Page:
More closely applicable to Hartin's business is an opinion letter dated October 24, 1962, Wage and Hour Manual 91:1538a:
* * * construction or reconstruction activities, whether performed by a construction contractor or a lumber and building materials dealer or anyone else, are by nature not retail sales or services. As an example, such activities as the erection of a garage, the addition of a dormer to a dwelling, the installation of a central heating system, the finishing of a basement or cellar into a recreation room, or the erection of or closing in of a porch are construction activities that are not recognized as retail * * *. On the other hand the sale and installation of a window type air conditioning unit may be recognized as a retail sale and service. The same would be true of the sale and installation of storm windows and doors where the installation work performed is limited to the incidental hanging of the purchased items.
While opinion letters are not binding on the courts, they do constitute "a body of experienced and informed judgment" which have been "given considerable and in some cases decisive weight." Skidmore v. Swift & Co., 323 U.S. 134, 140, 65 S.Ct. 161, 164, 89 L.Ed. 124 (1944); Roland Electric Co. v. Walling, supra, 326 U.S. at 676, 66 S.Ct. 413, 90 L.Ed. 383; Idaho Sheet Metal Works v. Wirtz, 383 U.S. 190, 86 S.Ct. 737, 15 L.Ed.2d 694 (1966). We think that the October 24, 1962, opinion letter correctly interprets the Congressional distinction between "construction" and "retail." Properly, it places focus on the primary activity of the business. Here, the primary activity is installation of air-conditioning systems. Hartin's installations cannot be characterized as incidental to retail sales. They are construction activities, and we so hold.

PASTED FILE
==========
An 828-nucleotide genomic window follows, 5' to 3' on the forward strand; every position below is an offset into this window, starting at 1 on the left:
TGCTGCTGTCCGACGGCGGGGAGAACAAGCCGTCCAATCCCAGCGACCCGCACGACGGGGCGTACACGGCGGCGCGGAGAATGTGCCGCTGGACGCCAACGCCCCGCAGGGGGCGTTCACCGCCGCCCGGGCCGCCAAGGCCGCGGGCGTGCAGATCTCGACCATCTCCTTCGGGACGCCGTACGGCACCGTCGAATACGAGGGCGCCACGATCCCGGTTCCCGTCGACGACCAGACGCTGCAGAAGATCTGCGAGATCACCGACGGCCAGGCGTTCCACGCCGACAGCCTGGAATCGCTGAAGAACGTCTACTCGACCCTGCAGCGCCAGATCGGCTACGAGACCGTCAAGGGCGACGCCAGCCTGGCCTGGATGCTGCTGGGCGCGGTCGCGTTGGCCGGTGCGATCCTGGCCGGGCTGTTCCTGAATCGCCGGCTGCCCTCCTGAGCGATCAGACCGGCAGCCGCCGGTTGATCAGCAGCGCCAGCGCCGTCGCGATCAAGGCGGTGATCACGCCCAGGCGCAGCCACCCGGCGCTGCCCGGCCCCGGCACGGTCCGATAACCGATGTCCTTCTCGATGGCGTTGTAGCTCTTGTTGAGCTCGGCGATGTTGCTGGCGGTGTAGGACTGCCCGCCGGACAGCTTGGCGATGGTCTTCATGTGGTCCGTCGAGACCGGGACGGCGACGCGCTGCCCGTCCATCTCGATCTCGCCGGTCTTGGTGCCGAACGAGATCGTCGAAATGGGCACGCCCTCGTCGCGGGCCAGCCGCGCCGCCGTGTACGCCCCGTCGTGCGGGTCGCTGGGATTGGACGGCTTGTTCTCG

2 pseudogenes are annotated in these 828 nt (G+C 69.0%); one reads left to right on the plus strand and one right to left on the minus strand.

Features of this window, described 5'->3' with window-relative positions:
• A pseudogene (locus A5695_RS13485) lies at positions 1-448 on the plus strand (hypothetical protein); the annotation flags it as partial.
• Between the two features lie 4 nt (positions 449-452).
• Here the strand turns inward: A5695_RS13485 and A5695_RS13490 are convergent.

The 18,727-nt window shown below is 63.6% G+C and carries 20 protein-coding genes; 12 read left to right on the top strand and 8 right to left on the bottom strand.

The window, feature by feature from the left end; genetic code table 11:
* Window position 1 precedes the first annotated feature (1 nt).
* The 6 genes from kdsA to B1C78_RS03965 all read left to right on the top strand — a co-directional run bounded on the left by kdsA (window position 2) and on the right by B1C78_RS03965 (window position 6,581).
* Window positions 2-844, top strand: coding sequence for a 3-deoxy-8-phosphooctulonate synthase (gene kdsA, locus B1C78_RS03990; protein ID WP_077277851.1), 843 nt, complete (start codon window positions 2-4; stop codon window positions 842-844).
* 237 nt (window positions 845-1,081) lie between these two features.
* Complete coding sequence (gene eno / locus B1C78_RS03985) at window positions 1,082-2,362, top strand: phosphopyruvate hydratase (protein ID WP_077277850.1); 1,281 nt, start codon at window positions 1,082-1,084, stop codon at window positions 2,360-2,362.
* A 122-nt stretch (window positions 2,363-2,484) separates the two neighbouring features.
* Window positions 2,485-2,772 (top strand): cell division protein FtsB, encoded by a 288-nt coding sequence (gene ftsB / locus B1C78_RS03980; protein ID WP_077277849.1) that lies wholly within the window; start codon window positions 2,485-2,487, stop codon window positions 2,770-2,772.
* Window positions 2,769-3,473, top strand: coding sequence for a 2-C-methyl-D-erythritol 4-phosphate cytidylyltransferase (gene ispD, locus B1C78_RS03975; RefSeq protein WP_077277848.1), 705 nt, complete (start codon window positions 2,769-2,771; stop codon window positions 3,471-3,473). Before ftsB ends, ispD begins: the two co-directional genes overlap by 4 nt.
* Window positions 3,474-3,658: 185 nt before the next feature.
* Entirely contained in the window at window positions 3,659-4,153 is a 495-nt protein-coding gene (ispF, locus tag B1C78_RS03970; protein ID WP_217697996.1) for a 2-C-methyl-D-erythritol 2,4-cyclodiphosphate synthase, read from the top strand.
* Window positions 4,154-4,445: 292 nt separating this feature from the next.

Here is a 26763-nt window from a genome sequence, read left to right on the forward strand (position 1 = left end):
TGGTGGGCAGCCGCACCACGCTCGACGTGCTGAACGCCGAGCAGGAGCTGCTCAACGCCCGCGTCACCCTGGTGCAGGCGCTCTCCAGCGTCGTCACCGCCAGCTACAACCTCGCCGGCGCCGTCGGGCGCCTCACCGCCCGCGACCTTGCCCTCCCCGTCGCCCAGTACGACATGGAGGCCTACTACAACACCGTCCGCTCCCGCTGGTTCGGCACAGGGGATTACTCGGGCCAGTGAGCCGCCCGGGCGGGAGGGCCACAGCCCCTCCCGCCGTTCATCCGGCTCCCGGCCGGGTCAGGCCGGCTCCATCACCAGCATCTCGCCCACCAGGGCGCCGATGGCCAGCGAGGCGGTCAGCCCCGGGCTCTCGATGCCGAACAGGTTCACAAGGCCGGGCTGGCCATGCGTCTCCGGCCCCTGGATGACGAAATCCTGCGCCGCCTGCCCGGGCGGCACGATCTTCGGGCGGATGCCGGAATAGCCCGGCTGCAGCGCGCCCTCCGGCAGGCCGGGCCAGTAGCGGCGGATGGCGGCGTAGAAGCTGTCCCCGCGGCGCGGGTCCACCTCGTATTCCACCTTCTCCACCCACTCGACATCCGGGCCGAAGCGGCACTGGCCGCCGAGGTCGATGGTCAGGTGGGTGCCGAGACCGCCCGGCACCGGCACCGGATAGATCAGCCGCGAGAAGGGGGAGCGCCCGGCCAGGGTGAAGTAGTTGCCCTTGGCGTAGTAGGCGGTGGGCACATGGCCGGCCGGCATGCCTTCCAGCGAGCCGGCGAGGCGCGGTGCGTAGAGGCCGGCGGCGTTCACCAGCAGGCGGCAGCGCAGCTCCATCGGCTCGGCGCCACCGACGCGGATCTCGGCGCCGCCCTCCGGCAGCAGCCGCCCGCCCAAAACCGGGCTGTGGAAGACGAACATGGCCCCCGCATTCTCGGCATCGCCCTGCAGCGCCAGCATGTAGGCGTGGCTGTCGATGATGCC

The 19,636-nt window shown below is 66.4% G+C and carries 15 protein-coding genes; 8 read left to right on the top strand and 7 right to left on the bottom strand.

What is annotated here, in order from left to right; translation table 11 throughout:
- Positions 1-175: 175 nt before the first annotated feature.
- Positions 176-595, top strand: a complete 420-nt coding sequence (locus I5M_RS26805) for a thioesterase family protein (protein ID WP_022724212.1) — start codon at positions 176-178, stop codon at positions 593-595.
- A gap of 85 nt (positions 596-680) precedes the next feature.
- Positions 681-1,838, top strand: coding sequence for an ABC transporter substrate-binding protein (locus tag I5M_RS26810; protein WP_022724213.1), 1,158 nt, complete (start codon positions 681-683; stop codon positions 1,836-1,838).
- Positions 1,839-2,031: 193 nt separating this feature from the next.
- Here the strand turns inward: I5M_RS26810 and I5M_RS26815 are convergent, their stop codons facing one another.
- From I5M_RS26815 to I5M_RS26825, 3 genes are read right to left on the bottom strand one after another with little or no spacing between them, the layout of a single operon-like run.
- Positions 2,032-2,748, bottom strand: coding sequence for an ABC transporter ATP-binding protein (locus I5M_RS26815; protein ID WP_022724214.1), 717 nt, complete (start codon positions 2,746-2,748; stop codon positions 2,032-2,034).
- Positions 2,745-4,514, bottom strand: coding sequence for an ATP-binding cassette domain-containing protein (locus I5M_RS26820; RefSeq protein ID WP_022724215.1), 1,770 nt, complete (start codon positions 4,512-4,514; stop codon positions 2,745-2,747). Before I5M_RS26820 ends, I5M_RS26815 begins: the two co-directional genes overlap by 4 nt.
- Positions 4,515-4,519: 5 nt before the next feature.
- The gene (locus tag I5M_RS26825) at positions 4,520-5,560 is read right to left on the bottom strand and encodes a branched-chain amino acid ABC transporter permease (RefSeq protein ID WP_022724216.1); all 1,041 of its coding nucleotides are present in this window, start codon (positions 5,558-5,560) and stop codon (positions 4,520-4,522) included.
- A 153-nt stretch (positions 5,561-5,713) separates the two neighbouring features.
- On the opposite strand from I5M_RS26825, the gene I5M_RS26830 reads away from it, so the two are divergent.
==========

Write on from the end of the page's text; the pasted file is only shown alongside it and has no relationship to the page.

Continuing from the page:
In oral argument Hartin has also raised the defense of good faith reliance on the opinion letter of December 7, 1965, citing § 10 of the Portal-to-Portal Act, 29 U.S.C.A. § 260. The short answer to this contention is that the record discloses no reliance on the letter, cf. Clifton D. Mayhew v. Wirtz, supra.
The judgment of the district court is reversed and the case is remanded for further proceedings consistent with this opinion.
Reversed and remanded.
Joined as a defendant also was W. R. Hartin, Jr., the chief executive officer of the company. The relief sought against both defendants was an injunction against further violations of the Act by the failure to pay overtime computed at the rate as prescribed by the Act. It is unnecessary in this appeal to consider Mr. Hartin individually
The maximum hours (overtime) provisions of § 7 are applicable to any employee engaged in commerce or in the production of goods for commerce or "employed in an enterprise engaged in commerce or in the production of goods for commerce." The phrase "enterprise engaged in commerce or in the production of goods for commerce" is defined by § 3(s) (3), as amended in 1966, to mean "an enterprise which has employees engaged in commerce or in the production of goods for commerce, including employees handling, selling, or otherwise working on goods that have moved in or produced for commerce by any person, and which * * * (3) is engaged in the business of construction or reconstruction, or both * * *." Prior to the 1966 amendments a dollar volume of annual gross of not less than $350,000 was part of the test for an enterprise in the business of construction or reconstruction. The test was removed in the 1966 amendments. On this record we cannot determine if Hartin exceeded this dollar volume prior to the effective date of the 1966 amendments